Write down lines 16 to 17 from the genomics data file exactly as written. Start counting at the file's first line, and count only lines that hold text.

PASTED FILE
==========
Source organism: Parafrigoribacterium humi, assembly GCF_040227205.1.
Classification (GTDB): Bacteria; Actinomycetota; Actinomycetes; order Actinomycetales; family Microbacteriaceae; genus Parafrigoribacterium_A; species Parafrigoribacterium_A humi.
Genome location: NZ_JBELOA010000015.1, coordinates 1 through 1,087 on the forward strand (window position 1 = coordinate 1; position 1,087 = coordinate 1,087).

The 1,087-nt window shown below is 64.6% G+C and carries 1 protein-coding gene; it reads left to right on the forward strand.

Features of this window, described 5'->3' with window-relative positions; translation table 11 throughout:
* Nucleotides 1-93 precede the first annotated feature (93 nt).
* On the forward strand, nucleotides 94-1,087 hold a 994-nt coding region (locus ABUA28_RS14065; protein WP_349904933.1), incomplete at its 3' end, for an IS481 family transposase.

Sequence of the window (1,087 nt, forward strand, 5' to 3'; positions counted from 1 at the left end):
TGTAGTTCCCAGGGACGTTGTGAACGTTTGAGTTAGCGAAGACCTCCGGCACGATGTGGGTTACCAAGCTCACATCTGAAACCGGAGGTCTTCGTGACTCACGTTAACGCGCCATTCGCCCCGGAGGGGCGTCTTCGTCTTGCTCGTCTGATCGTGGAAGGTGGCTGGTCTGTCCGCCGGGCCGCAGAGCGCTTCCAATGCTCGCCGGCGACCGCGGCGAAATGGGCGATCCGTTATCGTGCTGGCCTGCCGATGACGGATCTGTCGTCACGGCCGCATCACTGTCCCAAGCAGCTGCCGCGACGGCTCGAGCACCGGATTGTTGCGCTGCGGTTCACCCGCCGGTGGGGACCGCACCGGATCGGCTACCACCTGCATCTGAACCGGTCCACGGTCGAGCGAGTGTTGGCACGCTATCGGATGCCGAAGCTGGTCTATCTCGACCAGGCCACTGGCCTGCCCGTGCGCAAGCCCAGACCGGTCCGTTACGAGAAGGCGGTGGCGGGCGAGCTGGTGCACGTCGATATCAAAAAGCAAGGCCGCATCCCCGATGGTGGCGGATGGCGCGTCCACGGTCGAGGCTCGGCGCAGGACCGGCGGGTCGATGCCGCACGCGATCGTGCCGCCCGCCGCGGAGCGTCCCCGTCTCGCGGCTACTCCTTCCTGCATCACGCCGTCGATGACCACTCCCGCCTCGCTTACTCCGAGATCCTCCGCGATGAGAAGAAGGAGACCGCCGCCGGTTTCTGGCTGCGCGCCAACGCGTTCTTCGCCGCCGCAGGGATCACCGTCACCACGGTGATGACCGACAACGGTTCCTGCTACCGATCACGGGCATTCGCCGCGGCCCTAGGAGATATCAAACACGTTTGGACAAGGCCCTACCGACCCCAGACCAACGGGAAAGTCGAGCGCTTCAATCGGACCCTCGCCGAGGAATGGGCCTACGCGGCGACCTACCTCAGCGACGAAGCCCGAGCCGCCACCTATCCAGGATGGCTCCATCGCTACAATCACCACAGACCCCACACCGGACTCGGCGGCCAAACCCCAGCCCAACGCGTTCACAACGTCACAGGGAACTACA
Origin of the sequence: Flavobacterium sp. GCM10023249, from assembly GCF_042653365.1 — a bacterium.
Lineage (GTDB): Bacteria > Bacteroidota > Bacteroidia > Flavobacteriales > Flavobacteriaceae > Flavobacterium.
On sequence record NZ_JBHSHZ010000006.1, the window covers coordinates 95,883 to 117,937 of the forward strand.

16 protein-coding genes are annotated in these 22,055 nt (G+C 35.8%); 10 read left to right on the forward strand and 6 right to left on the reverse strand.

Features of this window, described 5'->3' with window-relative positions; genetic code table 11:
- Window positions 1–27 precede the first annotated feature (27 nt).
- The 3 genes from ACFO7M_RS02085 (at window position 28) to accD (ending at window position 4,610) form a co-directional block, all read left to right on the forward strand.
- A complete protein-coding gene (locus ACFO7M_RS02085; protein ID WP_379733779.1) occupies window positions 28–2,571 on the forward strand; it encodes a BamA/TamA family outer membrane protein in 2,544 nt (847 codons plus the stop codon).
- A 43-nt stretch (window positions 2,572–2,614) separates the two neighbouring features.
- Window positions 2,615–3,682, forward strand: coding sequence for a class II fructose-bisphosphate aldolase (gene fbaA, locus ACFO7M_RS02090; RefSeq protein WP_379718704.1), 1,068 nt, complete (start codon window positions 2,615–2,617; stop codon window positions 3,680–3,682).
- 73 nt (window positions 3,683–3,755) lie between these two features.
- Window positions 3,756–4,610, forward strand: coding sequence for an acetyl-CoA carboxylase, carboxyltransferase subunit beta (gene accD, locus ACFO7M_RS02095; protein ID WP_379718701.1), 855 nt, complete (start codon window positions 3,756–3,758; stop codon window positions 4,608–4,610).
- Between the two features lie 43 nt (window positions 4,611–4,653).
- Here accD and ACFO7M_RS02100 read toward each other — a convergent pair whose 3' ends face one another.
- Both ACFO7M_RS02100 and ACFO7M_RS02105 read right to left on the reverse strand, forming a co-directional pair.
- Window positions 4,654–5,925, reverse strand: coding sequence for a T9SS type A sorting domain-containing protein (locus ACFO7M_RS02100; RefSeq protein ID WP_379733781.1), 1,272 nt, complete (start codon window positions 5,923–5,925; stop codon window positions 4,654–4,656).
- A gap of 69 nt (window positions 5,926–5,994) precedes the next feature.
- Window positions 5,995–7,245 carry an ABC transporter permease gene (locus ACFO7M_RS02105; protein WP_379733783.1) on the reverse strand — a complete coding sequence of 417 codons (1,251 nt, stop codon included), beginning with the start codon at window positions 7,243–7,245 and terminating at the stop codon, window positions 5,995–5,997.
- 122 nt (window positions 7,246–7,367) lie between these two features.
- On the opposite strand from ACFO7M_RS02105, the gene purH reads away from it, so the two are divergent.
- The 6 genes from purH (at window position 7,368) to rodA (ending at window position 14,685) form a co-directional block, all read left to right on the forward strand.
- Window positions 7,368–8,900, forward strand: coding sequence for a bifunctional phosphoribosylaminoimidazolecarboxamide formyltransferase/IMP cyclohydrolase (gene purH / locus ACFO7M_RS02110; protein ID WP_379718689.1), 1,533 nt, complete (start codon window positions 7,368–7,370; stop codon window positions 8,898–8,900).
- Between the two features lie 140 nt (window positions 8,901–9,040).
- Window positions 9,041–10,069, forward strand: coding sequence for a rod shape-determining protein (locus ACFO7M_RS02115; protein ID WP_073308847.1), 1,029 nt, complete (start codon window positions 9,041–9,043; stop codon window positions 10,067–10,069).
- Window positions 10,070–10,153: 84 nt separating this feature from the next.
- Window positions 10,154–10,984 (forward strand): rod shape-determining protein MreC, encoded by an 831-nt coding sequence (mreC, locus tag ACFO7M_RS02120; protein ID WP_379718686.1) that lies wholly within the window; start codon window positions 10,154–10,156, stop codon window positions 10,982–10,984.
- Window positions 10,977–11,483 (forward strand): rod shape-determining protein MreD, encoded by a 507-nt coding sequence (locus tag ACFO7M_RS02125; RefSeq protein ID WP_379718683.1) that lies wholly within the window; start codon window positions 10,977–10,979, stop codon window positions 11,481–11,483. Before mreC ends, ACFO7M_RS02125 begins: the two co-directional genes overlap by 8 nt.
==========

- The 3 genes from ACFO7M_RS02085 (at window position 28) to accD (ending at window position 4,610) form a co-directional block, all read left to right on the forward strand.
- A complete protein-coding gene (locus ACFO7M_RS02085; protein ID WP_379733779.1) occupies window positions 28–2,571 on the forward strand; it encodes a BamA/TamA family outer membrane protein in 2,544 nt (847 codons plus the stop codon).